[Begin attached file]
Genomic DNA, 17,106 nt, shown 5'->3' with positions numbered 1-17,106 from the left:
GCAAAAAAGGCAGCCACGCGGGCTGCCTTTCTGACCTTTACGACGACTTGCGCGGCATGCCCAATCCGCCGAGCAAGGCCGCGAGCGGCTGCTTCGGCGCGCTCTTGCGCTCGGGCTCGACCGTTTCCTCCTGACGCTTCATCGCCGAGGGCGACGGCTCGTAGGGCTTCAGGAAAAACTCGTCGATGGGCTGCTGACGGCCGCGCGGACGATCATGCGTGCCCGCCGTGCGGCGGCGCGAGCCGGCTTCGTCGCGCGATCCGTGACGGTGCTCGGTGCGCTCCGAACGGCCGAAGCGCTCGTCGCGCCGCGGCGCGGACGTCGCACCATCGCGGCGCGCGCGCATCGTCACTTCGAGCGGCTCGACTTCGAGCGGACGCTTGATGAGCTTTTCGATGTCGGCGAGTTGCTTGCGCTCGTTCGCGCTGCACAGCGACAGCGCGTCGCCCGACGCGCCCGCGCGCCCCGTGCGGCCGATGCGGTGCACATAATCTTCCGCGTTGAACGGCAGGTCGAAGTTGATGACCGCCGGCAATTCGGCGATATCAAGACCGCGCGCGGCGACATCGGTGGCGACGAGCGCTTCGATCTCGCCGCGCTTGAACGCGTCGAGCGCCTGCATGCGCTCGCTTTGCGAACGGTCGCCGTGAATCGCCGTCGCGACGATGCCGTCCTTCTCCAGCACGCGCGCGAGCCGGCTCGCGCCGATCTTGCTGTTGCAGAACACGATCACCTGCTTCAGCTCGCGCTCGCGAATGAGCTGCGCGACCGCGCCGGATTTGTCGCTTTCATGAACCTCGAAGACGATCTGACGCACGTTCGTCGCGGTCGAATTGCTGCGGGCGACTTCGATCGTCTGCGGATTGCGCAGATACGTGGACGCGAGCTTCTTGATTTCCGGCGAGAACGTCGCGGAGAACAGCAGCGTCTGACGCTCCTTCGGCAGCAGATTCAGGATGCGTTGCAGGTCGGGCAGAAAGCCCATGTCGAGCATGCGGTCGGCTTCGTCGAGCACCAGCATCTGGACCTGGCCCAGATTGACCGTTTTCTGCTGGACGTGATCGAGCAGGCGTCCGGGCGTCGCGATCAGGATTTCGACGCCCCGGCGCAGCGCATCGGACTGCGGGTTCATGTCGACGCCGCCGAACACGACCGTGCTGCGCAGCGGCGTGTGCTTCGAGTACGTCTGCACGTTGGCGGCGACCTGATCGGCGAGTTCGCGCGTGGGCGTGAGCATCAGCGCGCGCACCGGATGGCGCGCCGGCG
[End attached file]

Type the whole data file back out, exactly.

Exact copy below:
Genomic DNA, 17,106 nt, shown 5'->3' with positions numbered 1-17,106 from the left:
GCAAAAAAGGCAGCCACGCGGGCTGCCTTTCTGACCTTTACGACGACTTGCGCGGCATGCCCAATCCGCCGAGCAAGGCCGCGAGCGGCTGCTTCGGCGCGCTCTTGCGCTCGGGCTCGACCGTTTCCTCCTGACGCTTCATCGCCGAGGGCGACGGCTCGTAGGGCTTCAGGAAAAACTCGTCGATGGGCTGCTGACGGCCGCGCGGACGATCATGCGTGCCCGCCGTGCGGCGGCGCGAGCCGGCTTCGTCGCGCGATCCGTGACGGTGCTCGGTGCGCTCCGAACGGCCGAAGCGCTCGTCGCGCCGCGGCGCGGACGTCGCACCATCGCGGCGCGCGCGCATCGTCACTTCGAGCGGCTCGACTTCGAGCGGACGCTTGATGAGCTTTTCGATGTCGGCGAGTTGCTTGCGCTCGTTCGCGCTGCACAGCGACAGCGCGTCGCCCGACGCGCCCGCGCGCCCCGTGCGGCCGATGCGGTGCACATAATCTTCCGCGTTGAACGGCAGGTCGAAGTTGATGACCGCCGGCAATTCGGCGATATCAAGACCGCGCGCGGCGACATCGGTGGCGACGAGCGCTTCGATCTCGCCGCGCTTGAACGCGTCGAGCGCCTGCATGCGCTCGCTTTGCGAACGGTCGCCGTGAATCGCCGTCGCGACGATGCCGTCCTTCTCCAGCACGCGCGCGAGCCGGCTCGCGCCGATCTTGCTGTTGCAGAACACGATCACCTGCTTCAGCTCGCGCTCGCGAATGAGCTGCGCGACCGCGCCGGATTTGTCGCTTTCATGAACCTCGAAGACGATCTGACGCACGTTCGTCGCGGTCGAATTGCTGCGGGCGACTTCGATCGTCTGCGGATTGCGCAGATACGTGGACGCGAGCTTCTTGATTTCCGGCGAGAACGTCGCGGAGAACAGCAGCGTCTGACGCTCCTTCGGCAGCAGATTCAGGATGCGTTGCAGGTCGGGCAGAAAGCCCATGTCGAGCATGCGGTCGGCTTCGTCGAGCACCAGCATCTGGACCTGGCCCAGATTGACCGTTTTCTGCTGGACGTGATCGAGCAGGCGTCCGGGCGTCGCGATCAGGATTTCGACGCCCCGGCGCAGCGCATCGGACTGCGGGTTCATGTCGACGCCGCCGAACACGACCGTGCTGCGCAGCGGCGTGTGCTTCGAGTACGTCTGCACGTTGGCGGCGACCTGATCGGCGAGTTCGCGCGTGGGCGTGAGCATCAGCGCGCGCACCGGATGGCGCGCCGGCG